There's a lack of fit on the field because Toronto wants to be younger and more athletic in the corner-outfield spots. It remains to be seen whether that means bringing in a free agent or instead handing the reins to a younger prospect like Teoscar Hernandez and Anthony Alford, but change is on the way. Bautista might market himself as a super-utility player, which is something the Blue Jays could use, but it must be someone who can start up the middle. There's no doubt Bautista wants to play next year, but it likely would be for a rebuilding team like Oakland or Tampa Bay.

How can the Blue Jays justify leaving Max Pentecost exposed in the Rule 5 Draft? Catching is hard to find, and he was supposed to be one of our best prospects.
-- Richard W., Mississauga, Ontario

Pentecost might be the biggest name for the Blue Jays to not receive protection from the Rule 5, but he's not the player most likely to be selected. Pentecost is still far too inexperienced following various injuries, and it's just not realistic for a team to carry him on an active roster all of next season. Pitchers Jordan Romano, Angel Perdomo and Andrew Case are potentially a different story. Romano and Perdomo could be stashed as long relievers, while Case might receive consideration in middle relief after a year in which he posted a sub-2.00 ERA for Double-A New Hampshire.

Why would the Jays leave their [40-man] roster at 39? Does this suggest a move is coming, or is this simply allowing flexibility?
-- @JDJays

Moves are certainly coming, but the Blue Jays did not leave an open spot because something was imminent. Instead this was all about future flexibility and the possibility of selecting a player of their own in next month's Rule 5 Draft. One open spot isn't much to work with, and even if Toronto non-tenders right-hander Tom Koehler, the roster is still pretty cramped for free agents and trades. Protecting Reese McGuire, Danny Jansen, Conner Greene, Rowdy Tellez and Thomas Pannone was really the most the Blue Jays could do under the circumstances.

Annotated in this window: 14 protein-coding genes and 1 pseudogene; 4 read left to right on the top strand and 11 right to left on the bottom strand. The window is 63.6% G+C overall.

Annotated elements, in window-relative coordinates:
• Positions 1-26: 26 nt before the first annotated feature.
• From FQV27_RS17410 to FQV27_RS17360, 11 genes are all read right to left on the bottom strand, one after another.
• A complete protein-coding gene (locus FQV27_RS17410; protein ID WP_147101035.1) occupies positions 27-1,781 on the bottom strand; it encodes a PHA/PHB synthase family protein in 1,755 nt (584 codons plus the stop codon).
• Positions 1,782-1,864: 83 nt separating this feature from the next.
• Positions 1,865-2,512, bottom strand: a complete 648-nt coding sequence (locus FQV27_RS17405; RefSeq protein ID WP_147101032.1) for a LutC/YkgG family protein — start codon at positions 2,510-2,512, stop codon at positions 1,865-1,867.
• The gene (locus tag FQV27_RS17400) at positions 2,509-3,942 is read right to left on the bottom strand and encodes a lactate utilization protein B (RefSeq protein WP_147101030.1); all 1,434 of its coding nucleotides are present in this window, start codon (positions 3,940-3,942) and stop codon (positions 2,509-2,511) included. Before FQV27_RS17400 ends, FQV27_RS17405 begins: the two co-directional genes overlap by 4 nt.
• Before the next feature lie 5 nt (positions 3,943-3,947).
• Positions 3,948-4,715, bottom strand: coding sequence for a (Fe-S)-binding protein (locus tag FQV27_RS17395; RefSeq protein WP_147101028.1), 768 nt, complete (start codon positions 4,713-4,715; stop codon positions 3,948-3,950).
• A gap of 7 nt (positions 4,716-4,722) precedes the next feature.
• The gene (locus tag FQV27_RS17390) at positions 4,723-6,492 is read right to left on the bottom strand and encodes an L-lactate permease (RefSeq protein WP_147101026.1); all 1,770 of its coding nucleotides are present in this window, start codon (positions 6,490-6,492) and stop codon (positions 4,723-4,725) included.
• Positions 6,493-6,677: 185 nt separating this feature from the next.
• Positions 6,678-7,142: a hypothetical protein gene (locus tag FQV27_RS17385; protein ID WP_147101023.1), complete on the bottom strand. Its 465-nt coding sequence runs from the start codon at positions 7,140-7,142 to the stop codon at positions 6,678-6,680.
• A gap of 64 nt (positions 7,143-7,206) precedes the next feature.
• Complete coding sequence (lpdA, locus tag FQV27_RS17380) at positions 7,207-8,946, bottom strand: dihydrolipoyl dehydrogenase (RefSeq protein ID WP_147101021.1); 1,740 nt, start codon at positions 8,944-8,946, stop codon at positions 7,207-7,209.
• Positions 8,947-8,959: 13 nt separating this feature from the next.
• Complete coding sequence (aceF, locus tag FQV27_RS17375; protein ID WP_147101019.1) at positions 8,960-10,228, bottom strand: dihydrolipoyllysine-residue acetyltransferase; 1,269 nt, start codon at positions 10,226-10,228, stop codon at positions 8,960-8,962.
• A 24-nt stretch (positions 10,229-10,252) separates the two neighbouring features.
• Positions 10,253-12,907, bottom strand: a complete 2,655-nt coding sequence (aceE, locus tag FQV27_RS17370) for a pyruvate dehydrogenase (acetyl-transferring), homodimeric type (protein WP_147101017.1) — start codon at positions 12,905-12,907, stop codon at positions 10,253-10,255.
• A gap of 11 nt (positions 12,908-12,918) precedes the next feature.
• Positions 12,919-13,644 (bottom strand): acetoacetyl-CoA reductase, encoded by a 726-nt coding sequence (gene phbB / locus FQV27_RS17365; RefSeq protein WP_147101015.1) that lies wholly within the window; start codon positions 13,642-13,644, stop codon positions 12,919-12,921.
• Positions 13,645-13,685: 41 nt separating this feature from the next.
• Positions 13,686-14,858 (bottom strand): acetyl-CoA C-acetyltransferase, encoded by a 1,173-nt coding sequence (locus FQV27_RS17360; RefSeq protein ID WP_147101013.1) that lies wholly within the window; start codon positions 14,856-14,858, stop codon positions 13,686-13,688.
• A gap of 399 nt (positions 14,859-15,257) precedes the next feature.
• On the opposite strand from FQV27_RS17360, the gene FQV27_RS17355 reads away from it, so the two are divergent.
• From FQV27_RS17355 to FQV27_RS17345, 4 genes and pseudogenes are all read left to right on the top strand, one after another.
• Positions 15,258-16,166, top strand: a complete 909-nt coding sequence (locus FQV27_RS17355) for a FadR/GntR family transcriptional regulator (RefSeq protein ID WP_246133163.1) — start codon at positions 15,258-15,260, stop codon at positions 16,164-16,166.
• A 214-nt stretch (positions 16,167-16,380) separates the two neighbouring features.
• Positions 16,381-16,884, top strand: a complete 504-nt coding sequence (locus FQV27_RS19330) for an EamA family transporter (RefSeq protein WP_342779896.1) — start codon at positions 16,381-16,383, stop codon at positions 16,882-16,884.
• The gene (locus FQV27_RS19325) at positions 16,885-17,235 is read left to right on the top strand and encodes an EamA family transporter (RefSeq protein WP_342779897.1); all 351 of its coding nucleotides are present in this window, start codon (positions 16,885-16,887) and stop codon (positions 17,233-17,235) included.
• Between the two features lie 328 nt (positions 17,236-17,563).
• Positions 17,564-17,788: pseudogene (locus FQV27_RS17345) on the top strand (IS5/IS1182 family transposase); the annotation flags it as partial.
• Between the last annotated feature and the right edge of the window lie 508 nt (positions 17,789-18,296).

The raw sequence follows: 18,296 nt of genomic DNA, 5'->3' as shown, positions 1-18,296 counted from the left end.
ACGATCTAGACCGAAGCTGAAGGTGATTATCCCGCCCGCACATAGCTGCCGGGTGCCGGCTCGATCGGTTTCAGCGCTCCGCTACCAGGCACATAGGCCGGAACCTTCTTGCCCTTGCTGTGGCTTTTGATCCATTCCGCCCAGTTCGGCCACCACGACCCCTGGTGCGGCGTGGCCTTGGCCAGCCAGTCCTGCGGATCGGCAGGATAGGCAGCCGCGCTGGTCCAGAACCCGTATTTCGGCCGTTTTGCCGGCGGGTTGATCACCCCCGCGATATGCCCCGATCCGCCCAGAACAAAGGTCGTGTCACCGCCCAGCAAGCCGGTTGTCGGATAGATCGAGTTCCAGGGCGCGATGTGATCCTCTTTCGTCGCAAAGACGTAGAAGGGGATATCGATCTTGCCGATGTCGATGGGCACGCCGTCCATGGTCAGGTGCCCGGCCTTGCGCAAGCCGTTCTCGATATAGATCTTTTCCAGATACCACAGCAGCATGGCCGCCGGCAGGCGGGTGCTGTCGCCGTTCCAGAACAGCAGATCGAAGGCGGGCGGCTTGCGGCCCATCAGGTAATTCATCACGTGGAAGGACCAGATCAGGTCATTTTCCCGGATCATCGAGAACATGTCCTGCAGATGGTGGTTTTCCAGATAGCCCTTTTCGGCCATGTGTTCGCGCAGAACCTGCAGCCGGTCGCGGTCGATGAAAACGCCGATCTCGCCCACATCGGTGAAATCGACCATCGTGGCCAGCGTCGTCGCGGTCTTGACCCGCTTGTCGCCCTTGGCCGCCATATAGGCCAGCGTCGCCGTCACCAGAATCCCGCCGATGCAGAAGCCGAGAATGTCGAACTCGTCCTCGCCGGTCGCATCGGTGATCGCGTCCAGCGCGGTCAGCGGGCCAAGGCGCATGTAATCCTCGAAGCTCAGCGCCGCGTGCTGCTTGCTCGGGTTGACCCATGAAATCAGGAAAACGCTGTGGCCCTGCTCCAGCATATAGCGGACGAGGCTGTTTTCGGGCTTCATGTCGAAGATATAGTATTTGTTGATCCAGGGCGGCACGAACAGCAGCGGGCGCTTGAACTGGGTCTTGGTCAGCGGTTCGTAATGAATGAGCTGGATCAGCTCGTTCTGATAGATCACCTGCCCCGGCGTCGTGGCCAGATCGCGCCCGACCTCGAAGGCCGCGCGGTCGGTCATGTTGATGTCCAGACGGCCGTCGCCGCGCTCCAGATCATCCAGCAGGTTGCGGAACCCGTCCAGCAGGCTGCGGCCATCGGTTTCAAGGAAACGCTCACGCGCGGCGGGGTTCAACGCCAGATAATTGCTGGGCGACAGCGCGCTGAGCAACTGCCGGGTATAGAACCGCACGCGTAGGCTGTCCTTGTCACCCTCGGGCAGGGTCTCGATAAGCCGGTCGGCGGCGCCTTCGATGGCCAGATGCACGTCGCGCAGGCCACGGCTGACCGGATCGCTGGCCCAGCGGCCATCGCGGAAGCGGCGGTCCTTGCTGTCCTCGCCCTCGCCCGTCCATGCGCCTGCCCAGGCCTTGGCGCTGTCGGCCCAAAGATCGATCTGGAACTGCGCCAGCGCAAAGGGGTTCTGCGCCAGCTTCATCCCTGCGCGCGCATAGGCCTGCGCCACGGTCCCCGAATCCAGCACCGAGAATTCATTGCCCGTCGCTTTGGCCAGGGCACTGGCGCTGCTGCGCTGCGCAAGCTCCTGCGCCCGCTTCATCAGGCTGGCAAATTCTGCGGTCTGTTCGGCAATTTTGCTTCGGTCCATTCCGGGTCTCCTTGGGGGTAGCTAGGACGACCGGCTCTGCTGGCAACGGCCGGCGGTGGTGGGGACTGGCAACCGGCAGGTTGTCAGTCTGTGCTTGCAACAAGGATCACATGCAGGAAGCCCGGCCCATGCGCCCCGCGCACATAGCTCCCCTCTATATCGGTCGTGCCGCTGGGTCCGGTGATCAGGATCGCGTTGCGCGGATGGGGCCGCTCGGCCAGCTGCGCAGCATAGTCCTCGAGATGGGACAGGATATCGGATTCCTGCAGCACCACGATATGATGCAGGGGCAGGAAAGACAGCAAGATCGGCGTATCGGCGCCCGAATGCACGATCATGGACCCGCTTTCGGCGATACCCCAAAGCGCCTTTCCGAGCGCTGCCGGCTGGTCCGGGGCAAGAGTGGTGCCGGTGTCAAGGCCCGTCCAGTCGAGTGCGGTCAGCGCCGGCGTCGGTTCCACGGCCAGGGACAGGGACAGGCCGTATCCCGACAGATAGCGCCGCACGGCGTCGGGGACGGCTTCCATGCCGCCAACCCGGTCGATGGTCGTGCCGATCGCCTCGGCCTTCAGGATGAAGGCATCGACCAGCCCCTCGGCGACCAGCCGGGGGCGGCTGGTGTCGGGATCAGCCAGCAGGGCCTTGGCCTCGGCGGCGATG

I heard that the Blue Jays are interested in Jake Arrieta. Is this true or the usual background noise of a baseball offseason?
-- Brian G., Toronto

The Blue Jays were linked to Arrieta by Nick Cafardo of the Boston Globe, but this likely is a case of Toronto simply doing its due diligence. It's hard to envision the Blue Jays committing long term to the 31-year-old when there are other areas on the roster that require more attention.

Toronto's pursuit of a player like Ohtani would take priority here, and if those talks fail to advance, it's more likely to be a mid-tier starter that Toronto targets. One name to keep in mind is right-hander Andrew Cashner, who went 11-11 with a 3.40 ERA for the Rangers this season. Cashner has been linked to Toronto before, and the Blue Jays had a senior-level scout follow the right-hander's starts at the end of the year.

Gregor Chisholm has covered the Blue Jays for MLB.com since 2011. Follow him on Twitter @gregorMLB and Facebook, and listen to his podcast.

Toronto Blue Jays